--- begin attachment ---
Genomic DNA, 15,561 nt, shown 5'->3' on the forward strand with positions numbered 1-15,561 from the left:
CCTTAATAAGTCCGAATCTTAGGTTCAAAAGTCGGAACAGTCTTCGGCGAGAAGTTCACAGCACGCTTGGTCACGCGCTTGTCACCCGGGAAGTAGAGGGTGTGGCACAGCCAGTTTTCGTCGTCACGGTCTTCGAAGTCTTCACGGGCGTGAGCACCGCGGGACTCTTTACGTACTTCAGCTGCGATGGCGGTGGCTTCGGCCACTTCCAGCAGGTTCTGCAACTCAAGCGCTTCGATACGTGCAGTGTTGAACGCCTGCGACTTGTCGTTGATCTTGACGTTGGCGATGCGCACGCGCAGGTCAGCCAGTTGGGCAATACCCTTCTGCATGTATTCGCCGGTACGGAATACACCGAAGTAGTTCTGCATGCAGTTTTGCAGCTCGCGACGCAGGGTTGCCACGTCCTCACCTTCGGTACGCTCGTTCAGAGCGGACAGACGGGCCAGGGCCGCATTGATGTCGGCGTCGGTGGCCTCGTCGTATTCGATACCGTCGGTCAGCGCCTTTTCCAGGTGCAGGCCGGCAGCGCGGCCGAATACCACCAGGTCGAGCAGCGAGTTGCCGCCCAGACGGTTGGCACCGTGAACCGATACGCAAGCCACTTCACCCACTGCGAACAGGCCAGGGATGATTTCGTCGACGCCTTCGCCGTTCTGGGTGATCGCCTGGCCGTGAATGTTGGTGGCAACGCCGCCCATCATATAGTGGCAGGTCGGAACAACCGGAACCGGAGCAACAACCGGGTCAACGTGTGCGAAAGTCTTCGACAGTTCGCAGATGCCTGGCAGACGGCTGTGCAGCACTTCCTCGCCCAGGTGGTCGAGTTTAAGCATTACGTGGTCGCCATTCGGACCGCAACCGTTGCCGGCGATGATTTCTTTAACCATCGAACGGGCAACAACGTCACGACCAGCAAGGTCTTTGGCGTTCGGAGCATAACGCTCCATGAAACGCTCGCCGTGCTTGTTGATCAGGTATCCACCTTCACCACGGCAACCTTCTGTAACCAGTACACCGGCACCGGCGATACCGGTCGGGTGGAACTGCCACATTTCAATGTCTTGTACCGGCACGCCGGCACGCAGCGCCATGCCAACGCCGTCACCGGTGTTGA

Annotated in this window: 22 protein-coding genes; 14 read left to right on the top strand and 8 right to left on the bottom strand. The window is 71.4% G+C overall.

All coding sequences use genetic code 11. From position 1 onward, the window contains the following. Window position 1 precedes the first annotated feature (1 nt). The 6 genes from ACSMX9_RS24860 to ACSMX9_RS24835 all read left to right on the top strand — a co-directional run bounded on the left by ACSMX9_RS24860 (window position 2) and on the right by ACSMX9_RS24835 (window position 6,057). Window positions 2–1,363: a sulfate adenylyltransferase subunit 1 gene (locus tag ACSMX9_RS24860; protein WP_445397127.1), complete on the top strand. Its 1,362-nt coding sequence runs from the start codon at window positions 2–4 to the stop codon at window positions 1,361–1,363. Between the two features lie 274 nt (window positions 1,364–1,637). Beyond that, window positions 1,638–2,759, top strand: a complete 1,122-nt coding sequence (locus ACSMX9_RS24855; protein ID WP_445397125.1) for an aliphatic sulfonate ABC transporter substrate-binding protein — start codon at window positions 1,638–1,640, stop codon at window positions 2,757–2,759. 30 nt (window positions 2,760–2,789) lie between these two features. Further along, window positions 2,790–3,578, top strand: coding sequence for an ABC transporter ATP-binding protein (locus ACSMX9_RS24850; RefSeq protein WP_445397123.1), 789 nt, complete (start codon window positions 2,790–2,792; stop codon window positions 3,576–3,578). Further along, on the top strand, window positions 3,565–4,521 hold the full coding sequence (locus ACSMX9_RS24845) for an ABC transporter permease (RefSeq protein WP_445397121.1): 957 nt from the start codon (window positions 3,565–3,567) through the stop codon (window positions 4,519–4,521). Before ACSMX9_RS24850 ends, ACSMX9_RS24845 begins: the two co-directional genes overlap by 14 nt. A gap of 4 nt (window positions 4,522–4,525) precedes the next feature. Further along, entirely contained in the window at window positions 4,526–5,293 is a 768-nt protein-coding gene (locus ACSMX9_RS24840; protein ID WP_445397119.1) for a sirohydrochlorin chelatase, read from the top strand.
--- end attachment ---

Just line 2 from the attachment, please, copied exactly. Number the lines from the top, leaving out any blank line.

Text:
CCTTAATAAGTCCGAATCTTAGGTTCAAAAGTCGGAACAGTCTTCGGCGAGAAGTTCACAGCACGCTTGGTCACGCGCTTGTCACCCGGGAAGTAGAGGGTGTGGCACAGCCAGTTTTCGTCGTCACGGTCTTCGAAGTCTTCACGGGCGTGAGCACCGCGGGACTCTTTACGTACTTCAGCTGCGATGGCGGTGGCTTCGGCCACTTCCAGCAGGTTCTGCAACTCAAGCGCTTCGATACGTGCAGTGTTGAACGCCTGCGACTTGTCGTTGATCTTGACGTTGGCGATGCGCACGCGCAGGTCAGCCAGTTGGGCAATACCCTTCTGCATGTATTCGCCGGTACGGAATACACCGAAGTAGTTCTGCATGCAGTTTTGCAGCTCGCGACGCAGGGTTGCCACGTCCTCACCTTCGGTACGCTCGTTCAGAGCGGACAGACGGGCCAGGGCCGCATTGATGTCGGCGTCGGTGGCCTCGTCGTATTCGATACCGTCGGTCAGCGCCTTTTCCAGGTGCAGGCCGGCAGCGCGGCCGAATACCACCAGGTCGAGCAGCGAGTTGCCGCCCAGACGGTTGGCACCGTGAACCGATACGCAAGCCACTTCACCCACTGCGAACAGGCCAGGGATGATTTCGTCGACGCCTTCGCCGTTCTGGGTGATCGCCTGGCCGTGAATGTTGGTGGCAACGCCGCCCATCATATAGTGGCAGGTCGGAACAACCGGAACCGGAGCAACAACCGGGTCAACGTGTGCGAAAGTCTTCGACAGTTCGCAGATGCCTGGCAGACGGCTGTGCAGCACTTCCTCGCCCAGGTGGTCGAGTTTAAGCATTACGTGGTCGCCATTCGGACCGCAACCGTTGCCGGCGATGATTTCTTTAACCATCGAACGGGCAACAACGTCACGACCAGCAAGGTCTTTGGCGTTCGGAGCATAACGCTCCATGAAACGCTCGCCGTGCTTGTTGATCAGGTATCCACCTTCACCACGGCAACCTTCTGTAACCAGTACACCGGCACCGGCGATACCGGTCGGGTGGAACTGCCACATTTCAATGTCTTGTACCGGCACGCCGGCACGCAGCGCCATGCCAACGCCGTCACCGGTGTTGA